informed consent
Recently Published Documents





2022 ◽  
Vol 4 ◽  
pp. 96
Lydia O'Sullivan ◽  
Tomás P. Carroll ◽  
Niamh Clarke ◽  
Sarah Cooper ◽  
Ann Cullen ◽  

Biobanks are repositories of human biological samples and data. They are an important component of clinical research in many disease areas and often represent the first step toward innovative treatments. For biobanks to operate, researchers need human participants to give their samples and associated health data. In Ireland, research participants must provide their freely given informed consent for their samples and data to be taken and used for research purposes. Biobank staff are responsible for communicating the relevant information to participants prior to obtaining their consent, and this communication process is supported by the Participant Information Leaflets and Informed Consent Form (PI/ICFs). PILs/ICFs should be concise, intelligible, and contain relevant information. While not a substitute for layperson and research staff discussions, PILs and ICFs ensure that a layperson has enough information to make an informed choice to participate or not. However, PILs/ICFs are often lengthy, contain technical language and can be complicated and onerous for a layperson to read. The introduction of the General Data Protection Regulation and the related Irish Health Research Regulation presented additional challenges to the Irish biobank community. In May 2019, the National Biobanking Working Group (NBWG) was established in Ireland. It consists of members from diverse research backgrounds located in universities, hospitals and research centres across Ireland and a public/patient partner. The NBWG aimed to develop a suite of resources for health research biobanks via robust and meaningful patient engagement, which are accessible, General Data Protection Regulation/Health Research Regulation-compliant and could be used nationally, including a PIL/ICF template. This open letter describes the process whereby this national biobank PIL/ICF template was produced. The development of this template included review by the Patient Voice in Cancer Research, led by Professor Amanda McCann at University College Dublin and the Health Research Data Protection Network.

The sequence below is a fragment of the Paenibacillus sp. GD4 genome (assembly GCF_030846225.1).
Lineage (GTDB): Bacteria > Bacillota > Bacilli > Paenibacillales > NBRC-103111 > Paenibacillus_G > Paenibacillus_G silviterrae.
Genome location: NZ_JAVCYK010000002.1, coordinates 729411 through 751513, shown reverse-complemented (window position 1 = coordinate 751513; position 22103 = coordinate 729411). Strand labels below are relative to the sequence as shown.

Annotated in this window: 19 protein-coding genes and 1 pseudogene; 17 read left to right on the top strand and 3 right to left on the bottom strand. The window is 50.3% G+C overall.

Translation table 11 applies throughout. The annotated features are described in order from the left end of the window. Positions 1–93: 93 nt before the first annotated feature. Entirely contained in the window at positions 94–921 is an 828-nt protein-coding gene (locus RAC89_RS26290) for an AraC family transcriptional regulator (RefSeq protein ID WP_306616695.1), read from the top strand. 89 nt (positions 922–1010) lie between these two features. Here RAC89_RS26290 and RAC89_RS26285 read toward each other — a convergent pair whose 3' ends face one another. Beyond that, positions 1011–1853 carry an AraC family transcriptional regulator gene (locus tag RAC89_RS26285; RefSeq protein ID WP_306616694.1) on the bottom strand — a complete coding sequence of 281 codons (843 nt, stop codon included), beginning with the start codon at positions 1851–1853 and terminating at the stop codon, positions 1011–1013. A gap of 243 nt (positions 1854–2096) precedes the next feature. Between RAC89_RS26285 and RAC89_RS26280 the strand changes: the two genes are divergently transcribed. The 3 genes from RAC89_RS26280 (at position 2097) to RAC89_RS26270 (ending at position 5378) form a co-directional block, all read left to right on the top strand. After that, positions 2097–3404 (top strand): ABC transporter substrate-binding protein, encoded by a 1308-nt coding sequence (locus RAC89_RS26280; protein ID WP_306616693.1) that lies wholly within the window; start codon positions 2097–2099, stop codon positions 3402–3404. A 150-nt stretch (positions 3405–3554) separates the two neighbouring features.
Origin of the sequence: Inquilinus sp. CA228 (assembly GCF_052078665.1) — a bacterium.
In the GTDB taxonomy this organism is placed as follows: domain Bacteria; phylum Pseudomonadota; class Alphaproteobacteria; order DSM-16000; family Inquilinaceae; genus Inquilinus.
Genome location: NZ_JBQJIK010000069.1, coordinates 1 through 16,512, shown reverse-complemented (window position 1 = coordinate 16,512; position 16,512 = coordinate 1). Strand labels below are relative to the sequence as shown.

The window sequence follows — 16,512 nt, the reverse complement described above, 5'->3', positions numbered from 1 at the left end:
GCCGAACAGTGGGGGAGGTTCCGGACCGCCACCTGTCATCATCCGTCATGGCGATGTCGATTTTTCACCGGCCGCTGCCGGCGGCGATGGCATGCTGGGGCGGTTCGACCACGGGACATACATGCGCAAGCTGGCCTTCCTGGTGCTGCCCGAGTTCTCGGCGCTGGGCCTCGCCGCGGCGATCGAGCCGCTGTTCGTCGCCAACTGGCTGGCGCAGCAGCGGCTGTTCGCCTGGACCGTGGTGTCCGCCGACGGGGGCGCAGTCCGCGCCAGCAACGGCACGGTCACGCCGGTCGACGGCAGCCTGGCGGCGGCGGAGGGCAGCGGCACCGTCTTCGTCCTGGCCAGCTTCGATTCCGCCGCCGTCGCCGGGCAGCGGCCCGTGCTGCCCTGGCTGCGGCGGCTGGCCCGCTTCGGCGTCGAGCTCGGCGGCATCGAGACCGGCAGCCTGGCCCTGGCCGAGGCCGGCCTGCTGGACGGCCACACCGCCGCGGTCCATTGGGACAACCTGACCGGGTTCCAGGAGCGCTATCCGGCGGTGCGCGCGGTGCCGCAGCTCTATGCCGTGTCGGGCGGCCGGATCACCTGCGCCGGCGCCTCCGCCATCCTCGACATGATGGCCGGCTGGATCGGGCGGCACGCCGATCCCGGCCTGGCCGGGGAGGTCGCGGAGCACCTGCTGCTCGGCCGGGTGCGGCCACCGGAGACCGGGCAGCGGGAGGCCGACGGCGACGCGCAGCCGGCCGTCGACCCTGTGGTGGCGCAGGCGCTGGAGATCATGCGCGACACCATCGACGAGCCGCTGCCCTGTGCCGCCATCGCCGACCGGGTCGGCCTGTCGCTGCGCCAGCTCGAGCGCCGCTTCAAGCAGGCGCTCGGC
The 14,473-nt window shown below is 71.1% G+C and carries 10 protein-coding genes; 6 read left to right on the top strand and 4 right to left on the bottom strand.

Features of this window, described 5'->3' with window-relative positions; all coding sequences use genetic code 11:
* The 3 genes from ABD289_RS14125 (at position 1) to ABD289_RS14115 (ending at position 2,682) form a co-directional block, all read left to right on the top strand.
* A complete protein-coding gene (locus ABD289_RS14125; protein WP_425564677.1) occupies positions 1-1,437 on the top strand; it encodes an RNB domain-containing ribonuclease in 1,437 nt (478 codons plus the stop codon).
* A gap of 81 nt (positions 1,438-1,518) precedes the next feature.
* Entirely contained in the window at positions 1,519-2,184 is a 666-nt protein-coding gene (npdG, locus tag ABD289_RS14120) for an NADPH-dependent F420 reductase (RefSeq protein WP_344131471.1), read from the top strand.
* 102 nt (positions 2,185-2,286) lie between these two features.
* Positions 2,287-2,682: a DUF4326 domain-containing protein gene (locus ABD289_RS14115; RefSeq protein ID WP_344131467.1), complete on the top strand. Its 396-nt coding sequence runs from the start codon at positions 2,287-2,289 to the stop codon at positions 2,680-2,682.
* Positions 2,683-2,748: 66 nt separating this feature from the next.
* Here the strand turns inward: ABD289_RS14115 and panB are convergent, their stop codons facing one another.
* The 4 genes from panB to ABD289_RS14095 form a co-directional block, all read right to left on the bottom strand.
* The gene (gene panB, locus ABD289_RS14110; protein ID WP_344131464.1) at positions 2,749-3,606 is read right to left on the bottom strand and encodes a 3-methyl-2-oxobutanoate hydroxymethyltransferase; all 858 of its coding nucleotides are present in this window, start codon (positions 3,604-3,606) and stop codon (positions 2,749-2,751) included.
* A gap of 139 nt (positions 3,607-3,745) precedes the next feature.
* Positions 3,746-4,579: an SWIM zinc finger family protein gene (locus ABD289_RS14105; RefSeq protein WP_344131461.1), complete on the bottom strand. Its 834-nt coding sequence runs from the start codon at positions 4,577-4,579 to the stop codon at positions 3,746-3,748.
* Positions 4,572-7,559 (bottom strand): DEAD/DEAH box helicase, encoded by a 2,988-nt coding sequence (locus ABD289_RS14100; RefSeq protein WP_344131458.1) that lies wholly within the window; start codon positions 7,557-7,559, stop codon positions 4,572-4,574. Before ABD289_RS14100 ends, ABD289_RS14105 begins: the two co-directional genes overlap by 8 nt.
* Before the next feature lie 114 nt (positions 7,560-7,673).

Anthony Weldon ◽  
Sing T Wong ◽  
Nuno Mateus ◽  
Michael J Duncan ◽  
Neil D Clarke ◽